The term Private Equity refers to the acquisition of equity shares that are traded privately, not publicly on the market. Equity holdings are traded off-exchange when, for example, a business division is to be sold or no internal successor can be found to manage a business.
At this point, we must make a clear distinction between Private Equity (PE) and venture capital (VC). Private Equity is characterized by the fact that it is invested in established small and medium-sized companies or in large corporations. Venture capital, on the other hand, is primarily invested in new and innovative companies (also commonly referred to as risk capital).
In the Private Equity industry, equity shares are purchased by funds that are administered and managed by managers and their teams. Private Equity funds normally have a term of 10 years and are only available to institutional investors. These funds acquire holdings in 10-20 companies with the above characteristics during the initial investment period of around 5 years.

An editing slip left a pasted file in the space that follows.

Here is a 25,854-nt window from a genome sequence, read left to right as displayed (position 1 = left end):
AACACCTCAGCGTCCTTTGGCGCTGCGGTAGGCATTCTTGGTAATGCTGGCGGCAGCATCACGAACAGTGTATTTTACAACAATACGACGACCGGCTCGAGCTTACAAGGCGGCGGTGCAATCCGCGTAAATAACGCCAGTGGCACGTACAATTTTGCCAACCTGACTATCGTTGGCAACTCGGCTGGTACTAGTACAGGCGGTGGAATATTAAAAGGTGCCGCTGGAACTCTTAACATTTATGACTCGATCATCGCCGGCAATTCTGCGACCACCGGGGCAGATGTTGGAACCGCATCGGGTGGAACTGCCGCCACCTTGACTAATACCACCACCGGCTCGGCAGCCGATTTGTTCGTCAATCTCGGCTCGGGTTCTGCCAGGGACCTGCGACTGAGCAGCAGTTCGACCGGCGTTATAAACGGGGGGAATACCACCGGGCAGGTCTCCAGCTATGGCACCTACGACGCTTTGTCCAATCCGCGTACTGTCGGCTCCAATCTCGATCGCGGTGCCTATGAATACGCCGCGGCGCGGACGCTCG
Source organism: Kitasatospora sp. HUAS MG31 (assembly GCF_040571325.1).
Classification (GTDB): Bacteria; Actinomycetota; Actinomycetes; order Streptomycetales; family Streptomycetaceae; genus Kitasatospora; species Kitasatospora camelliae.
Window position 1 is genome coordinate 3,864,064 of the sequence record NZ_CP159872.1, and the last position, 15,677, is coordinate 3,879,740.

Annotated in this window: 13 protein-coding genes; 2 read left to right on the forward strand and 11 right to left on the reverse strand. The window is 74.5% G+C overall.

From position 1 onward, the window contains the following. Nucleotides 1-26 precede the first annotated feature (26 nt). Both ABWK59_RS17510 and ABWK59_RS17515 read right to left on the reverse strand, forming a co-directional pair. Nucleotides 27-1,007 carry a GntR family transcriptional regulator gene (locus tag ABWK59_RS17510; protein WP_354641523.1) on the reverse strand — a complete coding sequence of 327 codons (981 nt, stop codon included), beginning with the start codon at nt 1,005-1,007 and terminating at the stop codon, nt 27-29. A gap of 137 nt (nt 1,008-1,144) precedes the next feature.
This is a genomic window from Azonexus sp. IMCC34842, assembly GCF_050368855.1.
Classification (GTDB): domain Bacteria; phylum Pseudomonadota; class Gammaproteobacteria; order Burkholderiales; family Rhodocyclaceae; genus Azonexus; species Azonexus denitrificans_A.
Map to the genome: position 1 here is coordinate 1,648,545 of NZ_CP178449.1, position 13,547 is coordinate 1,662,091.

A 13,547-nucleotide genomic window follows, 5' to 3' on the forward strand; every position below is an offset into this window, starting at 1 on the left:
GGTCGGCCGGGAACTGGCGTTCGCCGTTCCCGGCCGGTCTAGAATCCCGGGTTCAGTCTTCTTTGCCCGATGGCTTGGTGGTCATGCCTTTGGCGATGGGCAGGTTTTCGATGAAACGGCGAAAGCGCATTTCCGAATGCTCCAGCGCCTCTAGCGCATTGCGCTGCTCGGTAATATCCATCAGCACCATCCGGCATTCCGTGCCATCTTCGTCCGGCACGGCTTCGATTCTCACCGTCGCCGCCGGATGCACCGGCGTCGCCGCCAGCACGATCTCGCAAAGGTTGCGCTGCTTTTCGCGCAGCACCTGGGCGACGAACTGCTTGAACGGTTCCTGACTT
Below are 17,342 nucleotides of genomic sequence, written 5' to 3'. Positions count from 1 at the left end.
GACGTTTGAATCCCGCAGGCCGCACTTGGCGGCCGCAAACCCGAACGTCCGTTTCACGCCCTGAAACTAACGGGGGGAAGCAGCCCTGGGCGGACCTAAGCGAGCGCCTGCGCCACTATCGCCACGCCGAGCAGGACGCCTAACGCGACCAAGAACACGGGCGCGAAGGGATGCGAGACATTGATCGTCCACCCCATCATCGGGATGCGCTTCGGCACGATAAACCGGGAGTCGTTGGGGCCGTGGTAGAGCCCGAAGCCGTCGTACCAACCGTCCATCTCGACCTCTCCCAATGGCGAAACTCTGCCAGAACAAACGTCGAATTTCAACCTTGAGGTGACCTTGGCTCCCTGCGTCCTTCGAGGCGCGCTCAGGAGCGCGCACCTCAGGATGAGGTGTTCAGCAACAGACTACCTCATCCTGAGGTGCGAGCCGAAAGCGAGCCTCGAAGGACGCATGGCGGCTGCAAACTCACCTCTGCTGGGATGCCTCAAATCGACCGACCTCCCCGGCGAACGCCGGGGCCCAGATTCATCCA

The goal of each investment is, together with managing the acquired company, to develop a strategy for implementing value-generating measures and to implement these within 3-6 years. Value is created through organizational and company growth, growing operative profitability, and increasing cash flows, or through acquiring companies that provide synergistic effects (add-ons).
Private Equity companies are temporary owners. The investments are sold, with the proceeds flowing back to the investors in the fund, after the business plan has been implemented successfully. If all investments have been sold, the fund is liquidated.
Private Equity funds receive an annual management fee as fixed compensation. Additional performance-based profit shares (carried interest) are only available to the fund if the investors have achieved a minimum return in a specified amount (hurdle rate).